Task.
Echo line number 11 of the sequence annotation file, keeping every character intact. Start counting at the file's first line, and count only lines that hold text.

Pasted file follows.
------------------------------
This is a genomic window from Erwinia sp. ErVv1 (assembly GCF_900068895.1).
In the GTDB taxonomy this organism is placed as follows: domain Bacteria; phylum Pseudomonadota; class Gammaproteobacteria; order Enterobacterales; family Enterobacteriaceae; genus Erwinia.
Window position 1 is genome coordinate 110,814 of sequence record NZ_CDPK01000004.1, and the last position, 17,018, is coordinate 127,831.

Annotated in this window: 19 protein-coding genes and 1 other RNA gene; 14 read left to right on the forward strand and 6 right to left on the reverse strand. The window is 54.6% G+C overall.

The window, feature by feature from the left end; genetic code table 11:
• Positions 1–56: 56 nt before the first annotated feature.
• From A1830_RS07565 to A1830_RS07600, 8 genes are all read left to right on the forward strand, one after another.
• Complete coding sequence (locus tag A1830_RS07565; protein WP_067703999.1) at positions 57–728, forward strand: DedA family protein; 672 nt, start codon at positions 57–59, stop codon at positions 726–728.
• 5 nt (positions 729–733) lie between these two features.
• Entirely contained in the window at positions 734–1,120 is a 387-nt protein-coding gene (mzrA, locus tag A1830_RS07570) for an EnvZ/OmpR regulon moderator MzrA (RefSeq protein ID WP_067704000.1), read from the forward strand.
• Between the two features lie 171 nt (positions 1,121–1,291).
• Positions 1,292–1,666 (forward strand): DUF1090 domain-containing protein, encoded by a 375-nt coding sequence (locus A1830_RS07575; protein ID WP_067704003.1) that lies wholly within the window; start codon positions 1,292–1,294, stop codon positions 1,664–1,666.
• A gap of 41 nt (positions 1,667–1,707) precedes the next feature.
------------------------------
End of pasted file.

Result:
• Between the two features lie 171 nt (positions 1,121–1,291).